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Cash vs. Accrual Accounting
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The cash basis method of accounting records revenues when received and expenses when paid out, not when earned or incurred.

The accrual method of accounting is based on U.S. GAAP rules and records revenues when earned and expenses when incurred whether or not cash changes hands at that moment.

GAAP stands for Generally Accepted Accounting Principles and is a set of standardized rules that require the uniform preparation of financial statements. In the U.S. most businesses have to follow GAAP rules however there are some exceptions.

Small businesses up to $5M in annual revenue are not required to follow U.S. GAAP and the accrual method of accounting. Once a business reaches $5M in annual revenue, accrual method of accounting and U.S. GAAP rules must be followed. Most small businesses with revenue of less than $5M use a combination of the two which is called modified cash basis method of accounting.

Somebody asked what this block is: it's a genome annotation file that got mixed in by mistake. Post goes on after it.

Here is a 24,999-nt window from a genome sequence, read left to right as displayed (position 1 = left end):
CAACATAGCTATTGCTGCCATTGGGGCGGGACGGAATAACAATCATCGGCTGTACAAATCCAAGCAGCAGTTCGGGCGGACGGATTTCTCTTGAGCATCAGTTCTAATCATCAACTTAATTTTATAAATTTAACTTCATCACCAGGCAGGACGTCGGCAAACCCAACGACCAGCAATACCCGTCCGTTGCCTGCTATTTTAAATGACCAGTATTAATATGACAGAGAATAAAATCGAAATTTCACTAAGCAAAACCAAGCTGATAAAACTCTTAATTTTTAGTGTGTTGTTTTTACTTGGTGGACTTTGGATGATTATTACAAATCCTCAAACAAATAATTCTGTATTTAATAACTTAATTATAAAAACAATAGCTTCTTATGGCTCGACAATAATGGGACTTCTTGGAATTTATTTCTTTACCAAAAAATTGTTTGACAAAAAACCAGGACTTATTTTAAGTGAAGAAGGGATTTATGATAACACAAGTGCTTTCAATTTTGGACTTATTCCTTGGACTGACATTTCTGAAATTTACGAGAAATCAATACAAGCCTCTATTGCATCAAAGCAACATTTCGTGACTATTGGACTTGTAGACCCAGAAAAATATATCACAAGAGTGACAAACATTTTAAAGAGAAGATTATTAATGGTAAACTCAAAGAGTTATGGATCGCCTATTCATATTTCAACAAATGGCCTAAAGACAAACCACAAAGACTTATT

While the cash basis method is an acceptable method, there are certain requirements that the IRS is enforcing and small businesses have to comply with.

The Accrual Method is required for:
  •   Purchase of inventory whether that is raw materials to be transformed into finished goods, or purchase of finished goods inventory for resale.
  •   Capital expenditures such as computers, furniture, equipment, buildings or land.

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